An unflattering portrait of the prime minister emerges in Tim Montgomerie’s assessment of the dreaded “first 100 days”, published by the New Statesman. Montgomerie, who recently landed the coveted 90th spot in the Guardian’s celebrated annual list of the country’s 100 top media bores, argues that Dave lost the respect of the Tory right when he failed to win outright the General Election.  And if the eminence grise of Tory blogging has anything to do with it,  the PM won’t be getting it back. Plus says Tim, snotty Dave is haughty and self-consumed – no cute little handwritten billets coupables to all those Tory frontbenchers left beached when the Krishnas stole their ministerial berths for instance – and, worst of all, leaves the office at seven o’clock in the evening having only arrived at it at eight-thirty that morning.

This less than puritan work-ethic probably explains why, according to Montgomerie, the Government Cameron leads is variously incompetent (Gove, whose inability to write out a simple list of schools for the axe recalls Edmund Blackadder’s shambolic failure to organise the playlist as Lord High Executioner), “hyperactive” (Lansley: half-cock ideas for handing over the NHS to the tender mercies of your local GP that are disbelieved by almost everybody, including the Treasury), heading for a punch-up (IDS, Fox over their attachment to ridiculously-expensive welfare policies and nuclear missiles respectively) and totally bonkers (Ken Clarke, with his quaint ideas for letting people out of prison and/or allowing them to stage in-the-nick revivals of The Importance of Being Earnest).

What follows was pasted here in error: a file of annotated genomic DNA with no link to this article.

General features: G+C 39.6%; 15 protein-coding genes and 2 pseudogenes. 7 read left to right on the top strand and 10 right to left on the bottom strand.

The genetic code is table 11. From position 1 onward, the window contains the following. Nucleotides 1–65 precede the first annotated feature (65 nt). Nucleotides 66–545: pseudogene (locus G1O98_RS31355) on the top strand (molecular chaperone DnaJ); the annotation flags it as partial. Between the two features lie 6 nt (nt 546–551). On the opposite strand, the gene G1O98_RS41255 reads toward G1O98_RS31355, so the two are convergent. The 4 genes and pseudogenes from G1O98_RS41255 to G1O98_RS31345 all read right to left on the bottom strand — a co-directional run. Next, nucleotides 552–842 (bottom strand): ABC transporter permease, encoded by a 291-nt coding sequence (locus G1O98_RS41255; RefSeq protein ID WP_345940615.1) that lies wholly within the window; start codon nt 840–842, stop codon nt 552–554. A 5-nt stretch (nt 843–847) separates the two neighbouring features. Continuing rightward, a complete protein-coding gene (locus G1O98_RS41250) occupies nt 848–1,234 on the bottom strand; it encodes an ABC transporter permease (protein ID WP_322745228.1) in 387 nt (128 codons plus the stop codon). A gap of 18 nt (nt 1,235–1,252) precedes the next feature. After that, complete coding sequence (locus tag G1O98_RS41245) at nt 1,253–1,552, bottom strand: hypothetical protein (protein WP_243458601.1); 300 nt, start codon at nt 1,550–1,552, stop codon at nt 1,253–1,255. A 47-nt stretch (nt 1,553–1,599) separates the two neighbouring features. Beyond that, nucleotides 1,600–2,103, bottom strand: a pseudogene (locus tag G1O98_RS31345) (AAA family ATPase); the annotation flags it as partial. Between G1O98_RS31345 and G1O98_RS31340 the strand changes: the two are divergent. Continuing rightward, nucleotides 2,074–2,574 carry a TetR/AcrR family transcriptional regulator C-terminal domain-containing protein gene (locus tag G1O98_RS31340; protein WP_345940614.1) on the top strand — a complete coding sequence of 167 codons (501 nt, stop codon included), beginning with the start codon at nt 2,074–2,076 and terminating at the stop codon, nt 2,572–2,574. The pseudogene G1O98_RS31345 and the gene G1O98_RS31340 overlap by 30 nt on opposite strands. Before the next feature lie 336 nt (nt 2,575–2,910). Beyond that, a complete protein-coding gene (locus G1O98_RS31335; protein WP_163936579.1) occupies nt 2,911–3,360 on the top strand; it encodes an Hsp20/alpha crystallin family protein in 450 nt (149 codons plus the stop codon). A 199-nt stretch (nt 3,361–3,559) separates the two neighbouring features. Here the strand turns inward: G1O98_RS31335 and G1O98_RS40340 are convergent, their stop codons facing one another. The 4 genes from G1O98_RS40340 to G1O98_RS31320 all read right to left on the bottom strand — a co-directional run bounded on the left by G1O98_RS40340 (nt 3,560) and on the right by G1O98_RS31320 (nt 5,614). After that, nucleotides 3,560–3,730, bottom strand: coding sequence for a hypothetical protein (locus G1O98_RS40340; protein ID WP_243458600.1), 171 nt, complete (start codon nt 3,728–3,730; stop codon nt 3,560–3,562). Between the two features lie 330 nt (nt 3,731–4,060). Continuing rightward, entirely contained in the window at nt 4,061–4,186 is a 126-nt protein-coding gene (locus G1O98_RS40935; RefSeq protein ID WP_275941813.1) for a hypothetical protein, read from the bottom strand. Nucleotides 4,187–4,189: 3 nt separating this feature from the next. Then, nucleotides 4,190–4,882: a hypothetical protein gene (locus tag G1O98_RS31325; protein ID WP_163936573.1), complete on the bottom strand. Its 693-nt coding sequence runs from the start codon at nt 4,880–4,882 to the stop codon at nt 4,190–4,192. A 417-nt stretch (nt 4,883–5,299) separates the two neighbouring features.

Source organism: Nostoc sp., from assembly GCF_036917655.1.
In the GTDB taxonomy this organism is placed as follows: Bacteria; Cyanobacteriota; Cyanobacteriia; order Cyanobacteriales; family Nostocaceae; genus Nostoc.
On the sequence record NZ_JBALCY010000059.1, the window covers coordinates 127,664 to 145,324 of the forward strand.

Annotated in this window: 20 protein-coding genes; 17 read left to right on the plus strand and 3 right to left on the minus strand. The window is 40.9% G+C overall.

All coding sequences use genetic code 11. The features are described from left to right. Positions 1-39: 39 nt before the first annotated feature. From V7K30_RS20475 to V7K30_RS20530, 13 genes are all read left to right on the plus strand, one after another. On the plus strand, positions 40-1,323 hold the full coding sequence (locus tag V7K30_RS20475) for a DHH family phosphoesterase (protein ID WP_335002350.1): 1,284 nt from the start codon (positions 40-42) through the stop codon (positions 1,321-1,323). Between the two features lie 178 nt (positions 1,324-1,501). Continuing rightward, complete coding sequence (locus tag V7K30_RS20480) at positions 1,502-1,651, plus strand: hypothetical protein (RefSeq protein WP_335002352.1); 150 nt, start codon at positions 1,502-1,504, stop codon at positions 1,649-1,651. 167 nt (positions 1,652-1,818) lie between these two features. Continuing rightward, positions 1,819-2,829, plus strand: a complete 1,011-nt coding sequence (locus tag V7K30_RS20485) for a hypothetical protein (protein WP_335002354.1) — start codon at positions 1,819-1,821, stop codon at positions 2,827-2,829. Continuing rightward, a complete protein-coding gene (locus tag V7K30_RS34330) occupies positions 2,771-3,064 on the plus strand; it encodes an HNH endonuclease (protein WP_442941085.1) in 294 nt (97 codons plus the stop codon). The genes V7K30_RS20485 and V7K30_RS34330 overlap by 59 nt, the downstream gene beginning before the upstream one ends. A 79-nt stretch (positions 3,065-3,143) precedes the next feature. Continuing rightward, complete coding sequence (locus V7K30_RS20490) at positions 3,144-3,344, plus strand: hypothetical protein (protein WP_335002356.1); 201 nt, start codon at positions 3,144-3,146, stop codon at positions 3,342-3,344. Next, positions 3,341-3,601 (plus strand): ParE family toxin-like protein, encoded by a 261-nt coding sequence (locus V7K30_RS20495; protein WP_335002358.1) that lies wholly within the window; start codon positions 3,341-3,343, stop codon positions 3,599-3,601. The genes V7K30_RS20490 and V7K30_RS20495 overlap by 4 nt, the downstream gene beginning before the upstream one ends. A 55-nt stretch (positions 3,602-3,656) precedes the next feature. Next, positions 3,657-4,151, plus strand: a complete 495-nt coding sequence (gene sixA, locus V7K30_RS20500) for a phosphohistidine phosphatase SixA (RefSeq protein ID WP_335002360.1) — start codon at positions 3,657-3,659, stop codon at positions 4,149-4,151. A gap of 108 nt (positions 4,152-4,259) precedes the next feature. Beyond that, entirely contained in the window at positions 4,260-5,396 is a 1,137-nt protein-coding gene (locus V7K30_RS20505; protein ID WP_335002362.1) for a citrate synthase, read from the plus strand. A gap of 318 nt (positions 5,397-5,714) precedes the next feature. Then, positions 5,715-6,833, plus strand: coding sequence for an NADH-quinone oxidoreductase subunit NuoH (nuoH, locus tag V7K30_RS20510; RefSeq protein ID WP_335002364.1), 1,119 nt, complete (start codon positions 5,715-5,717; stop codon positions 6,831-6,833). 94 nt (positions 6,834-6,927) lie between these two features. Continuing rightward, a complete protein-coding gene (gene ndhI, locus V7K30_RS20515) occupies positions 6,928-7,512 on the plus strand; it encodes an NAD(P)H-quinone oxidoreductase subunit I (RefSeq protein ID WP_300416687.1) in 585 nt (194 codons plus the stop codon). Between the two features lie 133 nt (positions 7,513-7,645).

It is curiously only the Tory bits of the Government that attract Montgomerie’s fire and ire, thus sparing among others Uncle Vince whose business department over the summer has been the fastest-shrinking entity on the planet after BP’s share-price. The old man is fighting back, however, coming up with some wheeze called  “one in, one out”, which means that for every piece of red-tape dreamt up by Whitehall (but not by Brussels which lies outwith this brain-child) some other equivalent regulation will be ditched.  It is all very reminisecent of the coalition’s staffing policy for Liberal Democrats, though that might more accurately be called one out one in.

Montgomerie thinks that the Laws episode is when the coalition “bonded”, bless them. Laws, he notes, got a “warm letter” from Cameron. More than all those discarded Tories did. Ouch.